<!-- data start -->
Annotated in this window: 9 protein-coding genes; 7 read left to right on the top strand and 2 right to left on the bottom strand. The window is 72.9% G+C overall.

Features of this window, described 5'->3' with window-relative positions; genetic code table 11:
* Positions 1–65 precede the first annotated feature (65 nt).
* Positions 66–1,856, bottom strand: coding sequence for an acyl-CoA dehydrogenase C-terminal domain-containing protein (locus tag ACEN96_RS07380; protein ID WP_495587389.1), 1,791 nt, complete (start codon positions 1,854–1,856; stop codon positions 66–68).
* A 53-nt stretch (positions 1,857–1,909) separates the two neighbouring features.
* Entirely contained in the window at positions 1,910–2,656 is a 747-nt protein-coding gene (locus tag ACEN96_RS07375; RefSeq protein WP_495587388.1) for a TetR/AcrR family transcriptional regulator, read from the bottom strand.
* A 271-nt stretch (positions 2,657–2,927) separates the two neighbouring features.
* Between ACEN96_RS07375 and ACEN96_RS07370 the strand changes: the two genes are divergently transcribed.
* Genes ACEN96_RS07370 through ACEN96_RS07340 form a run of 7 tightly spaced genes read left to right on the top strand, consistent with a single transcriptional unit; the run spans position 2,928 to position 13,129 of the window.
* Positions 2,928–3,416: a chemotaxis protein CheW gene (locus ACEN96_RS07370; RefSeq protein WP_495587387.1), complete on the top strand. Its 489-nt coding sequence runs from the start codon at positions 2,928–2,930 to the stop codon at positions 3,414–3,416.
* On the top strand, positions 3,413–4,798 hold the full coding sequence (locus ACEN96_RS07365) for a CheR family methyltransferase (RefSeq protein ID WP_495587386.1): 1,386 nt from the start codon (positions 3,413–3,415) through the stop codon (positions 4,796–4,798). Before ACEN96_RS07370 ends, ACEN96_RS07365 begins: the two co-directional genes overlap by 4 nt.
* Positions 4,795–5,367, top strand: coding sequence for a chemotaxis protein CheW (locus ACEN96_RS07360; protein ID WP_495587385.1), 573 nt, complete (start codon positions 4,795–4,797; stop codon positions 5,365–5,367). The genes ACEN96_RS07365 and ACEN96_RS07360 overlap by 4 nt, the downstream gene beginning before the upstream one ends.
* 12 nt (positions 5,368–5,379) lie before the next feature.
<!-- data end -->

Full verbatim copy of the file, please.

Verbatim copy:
Annotated in this window: 9 protein-coding genes; 7 read left to right on the top strand and 2 right to left on the bottom strand. The window is 72.9% G+C overall.

Features of this window, described 5'->3' with window-relative positions; genetic code table 11:
* Positions 1–65 precede the first annotated feature (65 nt).
* Positions 66–1,856, bottom strand: coding sequence for an acyl-CoA dehydrogenase C-terminal domain-containing protein (locus tag ACEN96_RS07380; protein ID WP_495587389.1), 1,791 nt, complete (start codon positions 1,854–1,856; stop codon positions 66–68).
* A 53-nt stretch (positions 1,857–1,909) separates the two neighbouring features.
* Entirely contained in the window at positions 1,910–2,656 is a 747-nt protein-coding gene (locus tag ACEN96_RS07375; RefSeq protein WP_495587388.1) for a TetR/AcrR family transcriptional regulator, read from the bottom strand.
* A 271-nt stretch (positions 2,657–2,927) separates the two neighbouring features.
* Between ACEN96_RS07375 and ACEN96_RS07370 the strand changes: the two genes are divergently transcribed.
* Genes ACEN96_RS07370 through ACEN96_RS07340 form a run of 7 tightly spaced genes read left to right on the top strand, consistent with a single transcriptional unit; the run spans position 2,928 to position 13,129 of the window.
* Positions 2,928–3,416: a chemotaxis protein CheW gene (locus ACEN96_RS07370; RefSeq protein WP_495587387.1), complete on the top strand. Its 489-nt coding sequence runs from the start codon at positions 2,928–2,930 to the stop codon at positions 3,414–3,416.
* On the top strand, positions 3,413–4,798 hold the full coding sequence (locus ACEN96_RS07365) for a CheR family methyltransferase (RefSeq protein ID WP_495587386.1): 1,386 nt from the start codon (positions 3,413–3,415) through the stop codon (positions 4,796–4,798). Before ACEN96_RS07370 ends, ACEN96_RS07365 begins: the two co-directional genes overlap by 4 nt.
* Positions 4,795–5,367, top strand: coding sequence for a chemotaxis protein CheW (locus ACEN96_RS07360; protein ID WP_495587385.1), 573 nt, complete (start codon positions 4,795–4,797; stop codon positions 5,365–5,367). The genes ACEN96_RS07365 and ACEN96_RS07360 overlap by 4 nt, the downstream gene beginning before the upstream one ends.
* 12 nt (positions 5,368–5,379) lie before the next feature.